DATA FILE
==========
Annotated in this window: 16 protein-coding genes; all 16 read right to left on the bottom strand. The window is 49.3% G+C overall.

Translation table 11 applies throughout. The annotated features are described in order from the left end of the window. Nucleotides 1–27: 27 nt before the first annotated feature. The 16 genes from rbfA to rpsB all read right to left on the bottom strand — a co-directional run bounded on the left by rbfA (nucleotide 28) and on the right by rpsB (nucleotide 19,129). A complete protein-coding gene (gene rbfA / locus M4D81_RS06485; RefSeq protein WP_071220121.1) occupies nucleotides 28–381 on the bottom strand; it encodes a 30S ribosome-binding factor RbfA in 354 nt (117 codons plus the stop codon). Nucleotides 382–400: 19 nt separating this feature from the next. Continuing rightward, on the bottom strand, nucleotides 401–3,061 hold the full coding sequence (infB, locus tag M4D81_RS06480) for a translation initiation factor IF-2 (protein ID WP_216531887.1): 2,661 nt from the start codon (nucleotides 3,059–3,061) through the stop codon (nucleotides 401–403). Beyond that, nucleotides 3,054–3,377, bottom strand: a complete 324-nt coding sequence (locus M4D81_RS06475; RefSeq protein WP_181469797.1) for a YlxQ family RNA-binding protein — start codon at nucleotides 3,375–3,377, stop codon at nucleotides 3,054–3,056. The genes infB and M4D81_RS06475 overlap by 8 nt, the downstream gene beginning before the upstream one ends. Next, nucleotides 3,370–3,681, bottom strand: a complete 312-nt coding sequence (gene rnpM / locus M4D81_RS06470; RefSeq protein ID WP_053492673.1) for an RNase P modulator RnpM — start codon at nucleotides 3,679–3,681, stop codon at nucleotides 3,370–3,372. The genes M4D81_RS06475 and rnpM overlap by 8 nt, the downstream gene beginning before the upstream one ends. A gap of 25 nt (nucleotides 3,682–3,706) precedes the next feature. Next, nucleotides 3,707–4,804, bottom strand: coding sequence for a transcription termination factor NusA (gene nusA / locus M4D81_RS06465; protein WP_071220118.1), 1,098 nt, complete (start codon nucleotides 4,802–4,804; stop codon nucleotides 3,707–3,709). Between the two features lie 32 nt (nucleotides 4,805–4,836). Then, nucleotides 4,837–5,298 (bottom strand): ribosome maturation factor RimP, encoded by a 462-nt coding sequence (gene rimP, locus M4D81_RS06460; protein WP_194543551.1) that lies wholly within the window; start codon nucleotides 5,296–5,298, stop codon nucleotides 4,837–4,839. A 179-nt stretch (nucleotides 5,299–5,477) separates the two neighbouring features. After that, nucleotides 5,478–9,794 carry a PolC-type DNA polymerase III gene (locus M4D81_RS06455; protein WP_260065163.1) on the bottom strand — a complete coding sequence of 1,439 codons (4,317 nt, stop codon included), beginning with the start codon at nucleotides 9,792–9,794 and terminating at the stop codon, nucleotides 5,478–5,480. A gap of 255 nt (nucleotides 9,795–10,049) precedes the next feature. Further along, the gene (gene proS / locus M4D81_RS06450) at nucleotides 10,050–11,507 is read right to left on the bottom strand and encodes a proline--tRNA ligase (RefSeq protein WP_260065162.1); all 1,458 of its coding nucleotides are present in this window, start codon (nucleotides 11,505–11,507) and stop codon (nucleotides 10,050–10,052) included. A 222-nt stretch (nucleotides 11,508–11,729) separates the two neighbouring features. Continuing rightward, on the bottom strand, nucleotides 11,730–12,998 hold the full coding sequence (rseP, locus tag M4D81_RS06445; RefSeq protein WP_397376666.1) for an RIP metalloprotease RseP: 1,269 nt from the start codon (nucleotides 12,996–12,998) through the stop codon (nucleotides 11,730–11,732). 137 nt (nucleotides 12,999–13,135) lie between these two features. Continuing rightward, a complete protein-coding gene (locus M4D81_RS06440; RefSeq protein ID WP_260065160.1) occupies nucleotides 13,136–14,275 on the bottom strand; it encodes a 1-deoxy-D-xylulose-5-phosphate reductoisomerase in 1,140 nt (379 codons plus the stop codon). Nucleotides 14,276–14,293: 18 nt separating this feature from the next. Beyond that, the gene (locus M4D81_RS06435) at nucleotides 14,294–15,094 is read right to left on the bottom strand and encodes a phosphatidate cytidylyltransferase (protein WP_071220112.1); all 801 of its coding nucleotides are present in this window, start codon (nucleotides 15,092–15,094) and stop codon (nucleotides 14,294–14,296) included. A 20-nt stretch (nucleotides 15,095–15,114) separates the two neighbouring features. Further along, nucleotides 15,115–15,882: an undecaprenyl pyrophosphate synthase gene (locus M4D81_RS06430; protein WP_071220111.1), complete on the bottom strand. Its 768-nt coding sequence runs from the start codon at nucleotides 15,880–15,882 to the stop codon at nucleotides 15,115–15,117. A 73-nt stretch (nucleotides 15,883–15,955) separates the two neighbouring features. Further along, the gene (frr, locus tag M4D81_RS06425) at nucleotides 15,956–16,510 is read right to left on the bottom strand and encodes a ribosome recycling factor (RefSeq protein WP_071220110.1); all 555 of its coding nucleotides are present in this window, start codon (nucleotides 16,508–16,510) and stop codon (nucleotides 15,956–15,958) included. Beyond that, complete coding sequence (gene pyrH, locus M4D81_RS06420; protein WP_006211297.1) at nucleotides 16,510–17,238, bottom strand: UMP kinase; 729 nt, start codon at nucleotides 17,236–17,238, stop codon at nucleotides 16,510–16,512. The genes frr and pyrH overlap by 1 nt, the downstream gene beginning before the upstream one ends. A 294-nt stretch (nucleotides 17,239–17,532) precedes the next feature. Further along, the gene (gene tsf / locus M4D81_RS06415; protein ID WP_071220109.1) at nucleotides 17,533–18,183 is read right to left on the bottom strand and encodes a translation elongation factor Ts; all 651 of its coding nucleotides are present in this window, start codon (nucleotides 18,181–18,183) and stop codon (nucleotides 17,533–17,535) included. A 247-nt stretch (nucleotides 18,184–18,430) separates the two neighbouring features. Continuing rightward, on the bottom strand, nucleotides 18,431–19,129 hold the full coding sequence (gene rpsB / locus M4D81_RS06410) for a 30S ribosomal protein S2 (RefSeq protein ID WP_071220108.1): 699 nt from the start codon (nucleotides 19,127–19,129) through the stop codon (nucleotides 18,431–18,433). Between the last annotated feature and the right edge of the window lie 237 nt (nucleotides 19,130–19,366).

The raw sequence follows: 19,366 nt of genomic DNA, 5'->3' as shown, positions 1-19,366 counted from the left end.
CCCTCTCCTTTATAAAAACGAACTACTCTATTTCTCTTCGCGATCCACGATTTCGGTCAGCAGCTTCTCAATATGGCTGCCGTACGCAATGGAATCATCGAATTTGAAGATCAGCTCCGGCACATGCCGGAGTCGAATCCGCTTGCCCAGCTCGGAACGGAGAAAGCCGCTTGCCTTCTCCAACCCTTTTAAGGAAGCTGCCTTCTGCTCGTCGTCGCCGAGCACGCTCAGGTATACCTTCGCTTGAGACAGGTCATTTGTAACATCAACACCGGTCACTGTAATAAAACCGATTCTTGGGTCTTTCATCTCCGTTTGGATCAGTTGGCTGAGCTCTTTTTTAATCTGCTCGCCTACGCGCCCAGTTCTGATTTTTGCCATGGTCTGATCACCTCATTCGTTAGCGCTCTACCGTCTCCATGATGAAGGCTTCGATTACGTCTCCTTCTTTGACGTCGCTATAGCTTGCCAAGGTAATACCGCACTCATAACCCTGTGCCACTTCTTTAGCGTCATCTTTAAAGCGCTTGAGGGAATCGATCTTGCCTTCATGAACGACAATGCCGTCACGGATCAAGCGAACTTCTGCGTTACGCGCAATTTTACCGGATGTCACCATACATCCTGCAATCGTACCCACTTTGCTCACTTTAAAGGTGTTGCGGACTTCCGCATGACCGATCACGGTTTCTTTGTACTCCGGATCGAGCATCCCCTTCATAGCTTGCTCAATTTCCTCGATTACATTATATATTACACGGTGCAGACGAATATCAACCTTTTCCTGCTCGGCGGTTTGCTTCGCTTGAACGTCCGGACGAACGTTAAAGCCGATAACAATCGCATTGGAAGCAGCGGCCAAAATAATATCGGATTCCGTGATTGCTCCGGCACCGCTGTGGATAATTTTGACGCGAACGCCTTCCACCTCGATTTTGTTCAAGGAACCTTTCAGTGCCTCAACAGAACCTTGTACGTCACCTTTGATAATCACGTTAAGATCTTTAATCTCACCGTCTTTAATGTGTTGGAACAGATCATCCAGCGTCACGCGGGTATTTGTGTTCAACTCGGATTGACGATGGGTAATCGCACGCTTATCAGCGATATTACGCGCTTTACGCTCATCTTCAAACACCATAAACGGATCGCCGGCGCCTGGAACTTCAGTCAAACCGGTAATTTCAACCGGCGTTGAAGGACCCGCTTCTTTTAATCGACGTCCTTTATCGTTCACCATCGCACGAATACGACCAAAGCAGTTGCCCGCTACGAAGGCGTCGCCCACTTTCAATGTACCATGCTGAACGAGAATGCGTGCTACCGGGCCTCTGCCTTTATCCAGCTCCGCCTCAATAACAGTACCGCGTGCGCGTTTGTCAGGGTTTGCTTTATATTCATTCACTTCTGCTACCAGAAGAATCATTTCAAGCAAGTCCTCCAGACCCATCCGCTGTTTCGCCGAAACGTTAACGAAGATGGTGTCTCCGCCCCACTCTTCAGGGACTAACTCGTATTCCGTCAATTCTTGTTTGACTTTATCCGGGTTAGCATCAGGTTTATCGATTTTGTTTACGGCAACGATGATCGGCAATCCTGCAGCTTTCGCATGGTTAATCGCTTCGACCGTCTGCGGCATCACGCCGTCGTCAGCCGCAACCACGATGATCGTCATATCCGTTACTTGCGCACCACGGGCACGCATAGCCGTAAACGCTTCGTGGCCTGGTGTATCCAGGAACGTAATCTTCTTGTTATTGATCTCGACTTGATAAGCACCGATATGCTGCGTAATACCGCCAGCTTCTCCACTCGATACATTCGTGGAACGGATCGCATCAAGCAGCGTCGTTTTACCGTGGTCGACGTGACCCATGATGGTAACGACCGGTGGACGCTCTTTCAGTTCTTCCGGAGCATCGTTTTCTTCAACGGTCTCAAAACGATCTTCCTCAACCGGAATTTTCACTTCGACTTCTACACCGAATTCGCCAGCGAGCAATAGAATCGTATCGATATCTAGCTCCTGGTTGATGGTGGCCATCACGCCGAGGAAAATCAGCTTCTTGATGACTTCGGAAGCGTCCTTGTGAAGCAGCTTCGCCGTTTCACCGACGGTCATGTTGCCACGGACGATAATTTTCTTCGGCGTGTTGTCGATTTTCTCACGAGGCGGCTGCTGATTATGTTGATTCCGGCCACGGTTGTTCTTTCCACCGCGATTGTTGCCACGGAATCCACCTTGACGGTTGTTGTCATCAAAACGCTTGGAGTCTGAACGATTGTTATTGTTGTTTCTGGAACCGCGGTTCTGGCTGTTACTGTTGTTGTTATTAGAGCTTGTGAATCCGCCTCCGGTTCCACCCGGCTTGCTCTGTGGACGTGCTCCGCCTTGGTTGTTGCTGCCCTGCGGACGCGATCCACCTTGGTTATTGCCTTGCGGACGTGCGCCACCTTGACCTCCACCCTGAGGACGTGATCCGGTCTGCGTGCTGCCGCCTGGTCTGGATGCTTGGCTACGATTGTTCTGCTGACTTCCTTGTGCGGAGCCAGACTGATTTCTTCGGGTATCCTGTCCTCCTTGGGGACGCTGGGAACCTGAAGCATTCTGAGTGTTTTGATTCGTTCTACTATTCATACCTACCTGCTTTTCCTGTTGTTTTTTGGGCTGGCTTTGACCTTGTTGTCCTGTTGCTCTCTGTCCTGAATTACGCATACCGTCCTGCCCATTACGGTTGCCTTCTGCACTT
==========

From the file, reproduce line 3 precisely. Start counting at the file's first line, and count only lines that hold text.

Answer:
The raw sequence follows: 19,366 nt of genomic DNA, 5'->3' as shown, positions 1-19,366 counted from the left end.